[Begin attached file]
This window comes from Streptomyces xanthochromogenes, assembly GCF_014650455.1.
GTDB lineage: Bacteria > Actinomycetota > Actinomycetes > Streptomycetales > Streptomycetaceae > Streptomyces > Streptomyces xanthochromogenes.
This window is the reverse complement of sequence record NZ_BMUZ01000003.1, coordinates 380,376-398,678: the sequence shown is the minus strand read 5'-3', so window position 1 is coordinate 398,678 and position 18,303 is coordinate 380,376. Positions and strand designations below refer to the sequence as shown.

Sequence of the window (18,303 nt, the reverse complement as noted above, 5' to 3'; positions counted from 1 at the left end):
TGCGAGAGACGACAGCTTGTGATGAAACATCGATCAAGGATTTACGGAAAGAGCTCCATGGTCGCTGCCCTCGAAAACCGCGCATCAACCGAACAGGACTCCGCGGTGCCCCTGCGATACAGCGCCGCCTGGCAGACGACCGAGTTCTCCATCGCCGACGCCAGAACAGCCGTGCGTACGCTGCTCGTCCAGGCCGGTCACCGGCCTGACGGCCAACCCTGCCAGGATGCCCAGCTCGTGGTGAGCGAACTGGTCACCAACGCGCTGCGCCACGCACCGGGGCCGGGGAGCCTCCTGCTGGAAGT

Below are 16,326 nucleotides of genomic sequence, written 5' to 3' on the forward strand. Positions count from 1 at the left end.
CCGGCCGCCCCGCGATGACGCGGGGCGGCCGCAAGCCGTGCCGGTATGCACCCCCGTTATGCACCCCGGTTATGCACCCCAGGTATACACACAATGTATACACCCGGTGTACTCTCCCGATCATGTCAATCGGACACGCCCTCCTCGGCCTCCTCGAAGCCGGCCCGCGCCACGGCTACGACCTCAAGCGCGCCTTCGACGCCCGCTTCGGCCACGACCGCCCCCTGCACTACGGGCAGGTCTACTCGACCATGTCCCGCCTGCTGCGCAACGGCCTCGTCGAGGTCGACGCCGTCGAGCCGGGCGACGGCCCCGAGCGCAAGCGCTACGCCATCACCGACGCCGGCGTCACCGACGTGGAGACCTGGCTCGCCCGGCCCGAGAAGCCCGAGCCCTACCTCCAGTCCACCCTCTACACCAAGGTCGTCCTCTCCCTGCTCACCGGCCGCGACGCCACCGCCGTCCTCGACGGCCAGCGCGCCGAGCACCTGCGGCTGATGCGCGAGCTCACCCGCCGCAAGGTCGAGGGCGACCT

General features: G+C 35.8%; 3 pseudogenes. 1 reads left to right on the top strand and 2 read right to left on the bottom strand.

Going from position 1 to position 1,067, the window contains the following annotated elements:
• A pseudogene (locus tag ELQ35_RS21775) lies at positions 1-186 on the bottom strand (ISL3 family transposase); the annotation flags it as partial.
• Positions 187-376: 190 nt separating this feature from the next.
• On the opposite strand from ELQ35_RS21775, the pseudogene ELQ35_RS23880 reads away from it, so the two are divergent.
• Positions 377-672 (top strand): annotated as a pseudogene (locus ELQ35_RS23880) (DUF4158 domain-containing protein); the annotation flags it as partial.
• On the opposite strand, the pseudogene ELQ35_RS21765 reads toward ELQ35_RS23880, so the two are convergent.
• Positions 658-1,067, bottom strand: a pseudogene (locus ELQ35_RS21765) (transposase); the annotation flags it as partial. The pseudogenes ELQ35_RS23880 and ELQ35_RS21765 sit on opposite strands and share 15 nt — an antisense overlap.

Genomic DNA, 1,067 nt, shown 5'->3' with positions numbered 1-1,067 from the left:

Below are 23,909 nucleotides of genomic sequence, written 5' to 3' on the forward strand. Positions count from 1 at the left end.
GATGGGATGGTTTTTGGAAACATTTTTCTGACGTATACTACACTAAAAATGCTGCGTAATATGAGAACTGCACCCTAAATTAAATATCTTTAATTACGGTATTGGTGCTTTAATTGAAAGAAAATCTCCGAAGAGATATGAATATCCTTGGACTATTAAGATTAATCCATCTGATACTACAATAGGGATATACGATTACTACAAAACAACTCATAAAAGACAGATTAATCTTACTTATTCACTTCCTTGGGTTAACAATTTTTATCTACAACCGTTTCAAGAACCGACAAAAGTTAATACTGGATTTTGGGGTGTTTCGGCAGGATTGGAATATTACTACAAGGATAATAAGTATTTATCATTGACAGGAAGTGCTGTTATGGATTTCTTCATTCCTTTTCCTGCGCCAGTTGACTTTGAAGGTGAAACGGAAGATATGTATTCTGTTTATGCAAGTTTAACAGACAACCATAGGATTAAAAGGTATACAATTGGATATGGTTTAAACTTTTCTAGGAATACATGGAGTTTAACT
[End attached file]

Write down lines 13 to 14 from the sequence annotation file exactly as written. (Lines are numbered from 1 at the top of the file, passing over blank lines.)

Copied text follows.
• Positions 377-672 (top strand): annotated as a pseudogene (locus ELQ35_RS23880) (DUF4158 domain-containing protein); the annotation flags it as partial.
• On the opposite strand, the pseudogene ELQ35_RS21765 reads toward ELQ35_RS23880, so the two are convergent.